Tuesday, September 13, 2011

Wait and see.

Our visit to Madison went fairly well,  other than the fact that the clinic was backed up over an hour and a half by the time we got there.  Sam paitently waited for his name to be called while playing nicely with the other kids that were waiting.

We were sent home to wait and see what happens.  Sam has developed granulation tissue at the exit site of his central line.  It is showing signs of a minor infection, but it has not traveled up the tunnel of his line at all, so we will continue to treat with an antibiotic cream and just keep an eye on it.  If the granulation continues to grow (to about three times the size it is now) then we will attempt to cauterize it with silver nirate.  The granulation is open, draining, and sensitive - so it is causing a little bit of discomfort for Sam.

On a brighter note, I had a much better impression of Sam's "replacement" surgeon than I did during our last meeting and am hopeful that we will be able to work together well.

I am still not ready to see summer go, so I will leave you tonight with a picture of Sam enjoying one of our many hours spent in the pool this summer.

End of a good run.

This morning Sam and I are headed to Madison to visit with a surgeon to assess Sam's central line site. Not the way I really wanted to spend the day, but, it is what it is.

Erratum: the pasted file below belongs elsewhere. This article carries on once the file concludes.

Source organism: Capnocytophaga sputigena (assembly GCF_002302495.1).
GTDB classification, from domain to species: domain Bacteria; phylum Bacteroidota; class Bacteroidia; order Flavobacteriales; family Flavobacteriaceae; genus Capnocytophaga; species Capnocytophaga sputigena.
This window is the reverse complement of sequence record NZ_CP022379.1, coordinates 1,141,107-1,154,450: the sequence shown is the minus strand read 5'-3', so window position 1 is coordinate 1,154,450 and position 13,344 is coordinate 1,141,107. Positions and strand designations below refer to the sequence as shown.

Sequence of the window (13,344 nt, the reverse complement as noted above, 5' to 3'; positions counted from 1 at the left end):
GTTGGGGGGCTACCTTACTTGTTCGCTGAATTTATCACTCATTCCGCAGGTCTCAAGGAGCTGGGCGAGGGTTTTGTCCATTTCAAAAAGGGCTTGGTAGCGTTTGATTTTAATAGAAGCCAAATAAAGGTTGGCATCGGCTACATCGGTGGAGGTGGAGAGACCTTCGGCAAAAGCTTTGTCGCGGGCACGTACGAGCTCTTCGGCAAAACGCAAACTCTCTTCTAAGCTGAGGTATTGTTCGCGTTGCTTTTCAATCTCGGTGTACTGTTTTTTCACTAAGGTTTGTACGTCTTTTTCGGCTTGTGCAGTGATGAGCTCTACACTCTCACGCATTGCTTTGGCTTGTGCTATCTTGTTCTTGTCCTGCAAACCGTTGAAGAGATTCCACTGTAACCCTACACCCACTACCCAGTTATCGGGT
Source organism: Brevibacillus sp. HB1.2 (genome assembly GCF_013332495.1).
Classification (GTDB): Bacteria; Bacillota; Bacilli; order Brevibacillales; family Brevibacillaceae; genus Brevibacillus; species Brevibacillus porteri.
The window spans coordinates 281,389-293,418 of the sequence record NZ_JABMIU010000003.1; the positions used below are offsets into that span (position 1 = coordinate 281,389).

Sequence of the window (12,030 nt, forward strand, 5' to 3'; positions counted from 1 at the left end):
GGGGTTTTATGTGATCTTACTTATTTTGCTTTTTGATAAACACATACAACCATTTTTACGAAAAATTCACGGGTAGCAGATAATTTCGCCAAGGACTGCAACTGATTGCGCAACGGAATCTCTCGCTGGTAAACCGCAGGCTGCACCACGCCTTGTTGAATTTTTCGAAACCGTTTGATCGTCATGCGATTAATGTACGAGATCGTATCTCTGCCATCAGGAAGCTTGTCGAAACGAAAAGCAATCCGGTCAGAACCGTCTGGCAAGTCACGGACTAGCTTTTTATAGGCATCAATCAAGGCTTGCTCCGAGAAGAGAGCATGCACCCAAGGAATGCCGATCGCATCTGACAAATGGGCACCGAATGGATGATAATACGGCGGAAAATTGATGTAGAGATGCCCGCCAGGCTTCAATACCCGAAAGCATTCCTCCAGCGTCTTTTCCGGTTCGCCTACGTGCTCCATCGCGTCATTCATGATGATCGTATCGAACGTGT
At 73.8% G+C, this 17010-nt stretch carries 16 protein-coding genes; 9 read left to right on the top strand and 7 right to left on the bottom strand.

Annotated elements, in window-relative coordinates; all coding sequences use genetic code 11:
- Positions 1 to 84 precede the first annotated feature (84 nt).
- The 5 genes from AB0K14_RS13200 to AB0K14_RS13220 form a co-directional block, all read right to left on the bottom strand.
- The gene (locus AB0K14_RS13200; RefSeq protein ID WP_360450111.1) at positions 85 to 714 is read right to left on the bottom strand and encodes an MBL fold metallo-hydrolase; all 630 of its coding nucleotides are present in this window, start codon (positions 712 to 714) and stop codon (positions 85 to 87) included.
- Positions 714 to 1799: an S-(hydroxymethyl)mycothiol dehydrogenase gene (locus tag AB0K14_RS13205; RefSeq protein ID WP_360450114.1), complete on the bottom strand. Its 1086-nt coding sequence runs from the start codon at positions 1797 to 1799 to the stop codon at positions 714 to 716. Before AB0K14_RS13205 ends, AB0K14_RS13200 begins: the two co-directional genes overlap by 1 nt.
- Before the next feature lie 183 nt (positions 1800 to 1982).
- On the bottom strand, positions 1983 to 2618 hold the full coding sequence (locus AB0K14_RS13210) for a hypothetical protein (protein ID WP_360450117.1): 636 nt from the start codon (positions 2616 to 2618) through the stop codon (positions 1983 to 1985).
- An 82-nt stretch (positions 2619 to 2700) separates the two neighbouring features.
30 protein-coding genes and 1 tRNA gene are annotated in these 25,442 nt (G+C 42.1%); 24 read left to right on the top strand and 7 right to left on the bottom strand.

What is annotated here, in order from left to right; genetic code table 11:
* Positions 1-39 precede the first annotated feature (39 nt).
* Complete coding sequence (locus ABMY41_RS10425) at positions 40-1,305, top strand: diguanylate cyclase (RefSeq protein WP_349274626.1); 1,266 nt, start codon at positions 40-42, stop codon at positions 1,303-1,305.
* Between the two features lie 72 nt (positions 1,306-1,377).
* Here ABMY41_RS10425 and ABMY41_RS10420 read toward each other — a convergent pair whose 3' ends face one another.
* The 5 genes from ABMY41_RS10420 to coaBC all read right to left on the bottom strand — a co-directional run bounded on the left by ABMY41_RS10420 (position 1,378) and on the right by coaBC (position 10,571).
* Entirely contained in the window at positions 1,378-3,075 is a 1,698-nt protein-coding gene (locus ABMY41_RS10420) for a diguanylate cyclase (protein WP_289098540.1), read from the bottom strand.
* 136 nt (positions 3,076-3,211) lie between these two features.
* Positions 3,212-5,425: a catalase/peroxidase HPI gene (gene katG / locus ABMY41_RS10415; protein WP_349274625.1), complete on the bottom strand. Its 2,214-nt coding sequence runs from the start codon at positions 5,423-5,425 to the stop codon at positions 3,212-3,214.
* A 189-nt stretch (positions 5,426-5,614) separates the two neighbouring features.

From the time that Sam was about a year old until last November we were dealing with chronic infections at Sam's central line exit site. This is the spot on his chest where his tunneled line exits his body. This line goes directly into a large vein near his heart and is how all of his nutrition and hydration are delivered to him.

That period of time was extremely frustrating for us. This is Sam's life line and there are only so many places that one can be placed. It is possible to use them up - and Sam is not four years old yet - so any replacement is a serious deal.

For the last several weeks Sam's site has been irritated and draining a little. We have been treating with antibiotic cream and it was looking better. This week, however, it has become painful and looks to be infected.